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Proceedings Paper

Electrical And SEM Metrology Analyses Of Pattern Dimension Accuracy And Process Control In Direct Write Electron Beam Lithography
Author(s): Rao M. Nagarajan; Brian R. Lee; Steven D. Rask
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Paper Abstract

In this paper, state-of-the-art integrated circuit micrometrology techniques are described for linewidth control measurements and process control/repeatability of the image reversal process of photoresist AZ1470 by direct-write electron beam lithography. The micrometrology measurements involve electrical (Prometrix) and electron-optical (SEM) methods applied to submicron CMOS prototype VLSI circuits. Results obtained by these metrology techniques are presented and compared. The electron beam direct writer is a Cambridge EBMF6.5 system vector scan electron beam machine capable of achieving ultrahigh current densities with a beam of circular cross section and a gaussian intensity profile operated at 20 kev. The etched pattern linewidth accuracy for this electron beam lithography system is determined by errors related to: (a) resist-process, (b) e-beam machine and (c) proximity effect. This paper mainly deals with the analysis of such resist-process related errors, though machine related and proximity effect related errors are also discussed. The resist-process related errors stem from five sources: 1) soft bake temperature effect, 2) e-beam exposure dose, 3) ultraviolet flood exposure dose, 4) development processing and 5) etching uniformity. We have made separate determination of each error through critical dimension control measurements. It was found that e-beam dose, and development processes contributed the most to the process related errors. Our results show that there is close agreement between the electrical and SEM measurements within the accuracy of each technique. This image reversal process consistently produces critical dimension uniformity of one sigma (la) values of about 0.05μm. The linewidths are controlled within 10%. Thus, the results from the metrology data indicate that this resist process can be used to fabricate 0.5μm polysilicon gate structures (although isolated polygate features as small as 0.25μm can be achieved).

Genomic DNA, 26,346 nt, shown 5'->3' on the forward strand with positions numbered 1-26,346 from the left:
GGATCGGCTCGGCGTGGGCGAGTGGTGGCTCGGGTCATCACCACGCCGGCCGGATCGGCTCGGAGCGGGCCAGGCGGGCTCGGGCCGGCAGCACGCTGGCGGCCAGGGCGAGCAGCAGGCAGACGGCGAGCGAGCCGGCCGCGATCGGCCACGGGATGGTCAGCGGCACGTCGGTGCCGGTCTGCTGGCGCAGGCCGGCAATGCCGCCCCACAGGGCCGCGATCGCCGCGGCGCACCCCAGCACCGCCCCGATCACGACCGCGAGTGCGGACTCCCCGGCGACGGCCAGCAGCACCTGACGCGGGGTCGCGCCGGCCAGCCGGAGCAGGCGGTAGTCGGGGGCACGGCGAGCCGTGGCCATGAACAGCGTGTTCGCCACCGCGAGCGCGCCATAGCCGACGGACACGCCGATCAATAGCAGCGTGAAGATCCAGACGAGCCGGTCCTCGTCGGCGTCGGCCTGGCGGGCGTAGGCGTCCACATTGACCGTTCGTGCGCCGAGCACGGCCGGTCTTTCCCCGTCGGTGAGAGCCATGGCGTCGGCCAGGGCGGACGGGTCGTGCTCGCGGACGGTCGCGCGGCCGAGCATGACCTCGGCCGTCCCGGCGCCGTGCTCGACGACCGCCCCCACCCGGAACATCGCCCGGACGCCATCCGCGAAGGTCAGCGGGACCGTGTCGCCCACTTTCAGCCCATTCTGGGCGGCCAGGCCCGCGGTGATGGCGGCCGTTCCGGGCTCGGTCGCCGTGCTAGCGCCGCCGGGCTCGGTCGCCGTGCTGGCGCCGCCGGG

Paper Details

Date Published: 17 April 1987
PDF: 8 pages
Proc. SPIE 0775, Integrated Circuit Metrology, Inspection, & Process Control, (17 April 1987); doi: 10.1117/12.940429
Show Author Affiliations
Rao M. Nagarajan, UNISYS Corporation (United States)
Brian R. Lee, UNISYS Corporation (United States)
Steven D. Rask, UNISYS Corporation (United States)

Published in SPIE Proceedings Vol. 0775:
Integrated Circuit Metrology, Inspection, & Process Control
Kevin M. Monahan, Editor(s)

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